“That Is Such a White Thing to Say”: Isn’t That Reverse Racism?
Most people have heard the phrase, “that is such a white thing to say” at one time or another when joking around with their friends, whether they are of mixed race or not. Most just laugh it off and think nothing of it but what is the phrase really implying?
Has the push for African-Americans’ rights shoved the “typical white girl” stereotype into being a bad thing?
“Typical white girl” is understood to mean the Instagram checking, Starbucks drinking, Ugg wearing gossiper that only cares for the superficial things in life.
White women can be smart scientists in academia at IBM, but they can also be homeless on the streets, or somewhere in between.
Everyone comes from different backgrounds, and race should no longer be a determinant of that. Individuals’ personal preferences and experiences in life make up who they are as a person.
Nobody who is white should feel guilty for being born white. Caucasians, unfortunately, are still seen as more privileged than other races but that is an issue that society is reforming now.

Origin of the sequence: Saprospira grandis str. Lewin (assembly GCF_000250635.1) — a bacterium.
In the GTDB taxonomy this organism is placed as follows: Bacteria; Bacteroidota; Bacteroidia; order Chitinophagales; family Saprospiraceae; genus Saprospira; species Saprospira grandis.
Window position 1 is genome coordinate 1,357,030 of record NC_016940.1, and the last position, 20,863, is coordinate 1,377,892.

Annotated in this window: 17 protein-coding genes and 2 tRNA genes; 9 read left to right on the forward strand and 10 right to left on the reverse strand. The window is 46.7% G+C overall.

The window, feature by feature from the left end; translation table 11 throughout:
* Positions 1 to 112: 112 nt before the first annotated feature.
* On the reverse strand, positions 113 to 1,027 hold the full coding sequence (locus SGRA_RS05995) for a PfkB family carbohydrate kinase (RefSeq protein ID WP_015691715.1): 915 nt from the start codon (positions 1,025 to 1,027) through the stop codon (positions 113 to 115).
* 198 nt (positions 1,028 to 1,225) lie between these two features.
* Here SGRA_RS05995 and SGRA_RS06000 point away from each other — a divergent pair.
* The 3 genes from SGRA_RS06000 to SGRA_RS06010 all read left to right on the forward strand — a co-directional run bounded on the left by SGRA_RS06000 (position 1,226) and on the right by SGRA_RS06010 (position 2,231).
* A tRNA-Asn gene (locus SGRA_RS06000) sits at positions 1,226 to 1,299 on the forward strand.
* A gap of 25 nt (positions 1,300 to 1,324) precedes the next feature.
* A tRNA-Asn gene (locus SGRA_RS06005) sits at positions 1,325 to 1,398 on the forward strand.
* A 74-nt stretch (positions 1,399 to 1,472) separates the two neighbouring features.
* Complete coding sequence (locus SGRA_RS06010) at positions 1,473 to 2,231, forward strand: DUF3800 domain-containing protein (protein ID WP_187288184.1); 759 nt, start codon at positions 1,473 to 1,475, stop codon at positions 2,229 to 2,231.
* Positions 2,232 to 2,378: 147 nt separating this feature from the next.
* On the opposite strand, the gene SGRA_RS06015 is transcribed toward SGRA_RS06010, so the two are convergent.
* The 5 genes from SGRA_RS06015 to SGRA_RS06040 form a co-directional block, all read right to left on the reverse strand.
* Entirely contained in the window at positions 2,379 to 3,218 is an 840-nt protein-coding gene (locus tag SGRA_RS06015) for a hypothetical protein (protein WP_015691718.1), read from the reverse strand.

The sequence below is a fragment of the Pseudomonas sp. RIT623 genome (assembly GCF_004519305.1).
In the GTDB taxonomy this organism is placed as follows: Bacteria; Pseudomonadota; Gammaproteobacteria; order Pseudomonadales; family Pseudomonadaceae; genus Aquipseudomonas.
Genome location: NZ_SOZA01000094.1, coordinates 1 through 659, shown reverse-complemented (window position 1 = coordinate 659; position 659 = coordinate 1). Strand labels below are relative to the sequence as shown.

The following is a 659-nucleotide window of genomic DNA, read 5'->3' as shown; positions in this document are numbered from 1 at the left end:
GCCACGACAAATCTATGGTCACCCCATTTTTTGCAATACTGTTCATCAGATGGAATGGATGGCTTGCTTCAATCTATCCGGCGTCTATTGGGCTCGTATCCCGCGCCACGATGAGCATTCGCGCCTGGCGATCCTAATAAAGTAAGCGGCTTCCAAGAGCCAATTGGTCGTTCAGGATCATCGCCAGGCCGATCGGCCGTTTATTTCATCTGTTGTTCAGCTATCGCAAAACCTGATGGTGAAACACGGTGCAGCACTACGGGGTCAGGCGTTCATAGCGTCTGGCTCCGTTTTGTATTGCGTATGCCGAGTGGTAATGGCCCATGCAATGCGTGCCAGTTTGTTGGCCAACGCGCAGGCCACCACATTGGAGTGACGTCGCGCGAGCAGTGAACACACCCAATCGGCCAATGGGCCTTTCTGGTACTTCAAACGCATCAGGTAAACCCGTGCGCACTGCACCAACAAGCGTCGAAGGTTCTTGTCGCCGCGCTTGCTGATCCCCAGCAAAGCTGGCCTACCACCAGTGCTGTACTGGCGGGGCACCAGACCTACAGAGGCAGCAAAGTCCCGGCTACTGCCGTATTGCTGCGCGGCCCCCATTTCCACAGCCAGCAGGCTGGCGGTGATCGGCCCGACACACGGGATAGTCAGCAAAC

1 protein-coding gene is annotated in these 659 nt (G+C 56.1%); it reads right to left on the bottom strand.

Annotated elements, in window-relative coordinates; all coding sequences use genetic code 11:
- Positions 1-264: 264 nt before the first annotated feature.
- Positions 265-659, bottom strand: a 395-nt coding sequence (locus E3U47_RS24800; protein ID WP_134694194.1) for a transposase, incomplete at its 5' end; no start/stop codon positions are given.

If the goal is to have equal rights for everyone, calling out others on skin tone is reversing the goal that the United States has come so far in achieving.
African-Americans, Latinos and other races have made improvements in achieving equal rights in society.
The Civil Rights Movement began immense change to the country. Rosa Parks refused to give up her seat on the bus and Dr. Martin Luther King Jr. gave his well known speech “I Have A Dream.”
Then came the Selma to Montgomery march which pushed Congress to pass the Voting Rights Act of 1965.
Today, the U.S. is led by the first black president, all nationalities are successfully penetrating the music and film industry and these trends are continuing. Let’s not reverse the progress of equality for all by putting down the Caucasian race.
White privilege is a stereotype that should not continue, and society can fix the issue by lifting each other up and pushing each other to be their best selves.
As we observed Black History Month, the ultimate goal should be color-blindness from everyone. Race or color should not determine one’s value. That’s not to say that people shouldn’t be proud of their ethnicities, but they should not use it as an excuse or as an advantage in their life.